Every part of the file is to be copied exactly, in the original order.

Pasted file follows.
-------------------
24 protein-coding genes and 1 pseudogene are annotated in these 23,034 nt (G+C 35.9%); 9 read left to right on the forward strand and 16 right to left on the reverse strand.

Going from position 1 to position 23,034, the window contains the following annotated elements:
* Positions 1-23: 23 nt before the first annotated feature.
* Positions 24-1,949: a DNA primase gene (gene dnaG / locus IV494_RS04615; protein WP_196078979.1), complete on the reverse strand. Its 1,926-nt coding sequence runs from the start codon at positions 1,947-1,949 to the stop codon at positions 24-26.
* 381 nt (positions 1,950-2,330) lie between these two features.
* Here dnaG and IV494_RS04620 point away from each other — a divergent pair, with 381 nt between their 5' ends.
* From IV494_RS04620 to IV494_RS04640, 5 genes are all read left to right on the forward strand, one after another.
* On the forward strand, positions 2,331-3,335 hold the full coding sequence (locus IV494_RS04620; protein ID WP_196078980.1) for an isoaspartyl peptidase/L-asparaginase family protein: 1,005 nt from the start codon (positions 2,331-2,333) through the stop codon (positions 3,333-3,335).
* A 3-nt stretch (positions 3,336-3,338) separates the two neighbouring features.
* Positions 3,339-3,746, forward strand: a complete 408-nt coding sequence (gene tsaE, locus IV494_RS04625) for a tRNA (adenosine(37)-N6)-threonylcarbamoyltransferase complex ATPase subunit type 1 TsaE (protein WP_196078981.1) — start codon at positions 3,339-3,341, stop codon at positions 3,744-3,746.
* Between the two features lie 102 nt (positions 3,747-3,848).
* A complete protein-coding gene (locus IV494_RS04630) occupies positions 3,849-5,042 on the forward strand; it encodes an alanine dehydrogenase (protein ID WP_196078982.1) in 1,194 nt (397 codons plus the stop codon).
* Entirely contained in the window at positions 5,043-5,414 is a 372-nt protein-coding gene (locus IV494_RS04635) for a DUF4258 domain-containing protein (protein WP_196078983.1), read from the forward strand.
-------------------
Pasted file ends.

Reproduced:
24 protein-coding genes and 1 pseudogene are annotated in these 23,034 nt (G+C 35.9%); 9 read left to right on the forward strand and 16 right to left on the reverse strand.

Going from position 1 to position 23,034, the window contains the following annotated elements:
* Positions 1-23: 23 nt before the first annotated feature.
* Positions 24-1,949: a DNA primase gene (gene dnaG / locus IV494_RS04615; protein WP_196078979.1), complete on the reverse strand. Its 1,926-nt coding sequence runs from the start codon at positions 1,947-1,949 to the stop codon at positions 24-26.
* 381 nt (positions 1,950-2,330) lie between these two features.
* Here dnaG and IV494_RS04620 point away from each other — a divergent pair, with 381 nt between their 5' ends.
* From IV494_RS04620 to IV494_RS04640, 5 genes are all read left to right on the forward strand, one after another.
* On the forward strand, positions 2,331-3,335 hold the full coding sequence (locus IV494_RS04620; protein ID WP_196078980.1) for an isoaspartyl peptidase/L-asparaginase family protein: 1,005 nt from the start codon (positions 2,331-2,333) through the stop codon (positions 3,333-3,335).
* A 3-nt stretch (positions 3,336-3,338) separates the two neighbouring features.
* Positions 3,339-3,746, forward strand: a complete 408-nt coding sequence (gene tsaE, locus IV494_RS04625) for a tRNA (adenosine(37)-N6)-threonylcarbamoyltransferase complex ATPase subunit type 1 TsaE (protein WP_196078981.1) — start codon at positions 3,339-3,341, stop codon at positions 3,744-3,746.
* Between the two features lie 102 nt (positions 3,747-3,848).
* A complete protein-coding gene (locus IV494_RS04630) occupies positions 3,849-5,042 on the forward strand; it encodes an alanine dehydrogenase (protein ID WP_196078982.1) in 1,194 nt (397 codons plus the stop codon).
* Entirely contained in the window at positions 5,043-5,414 is a 372-nt protein-coding gene (locus IV494_RS04635) for a DUF4258 domain-containing protein (protein WP_196078983.1), read from the forward strand.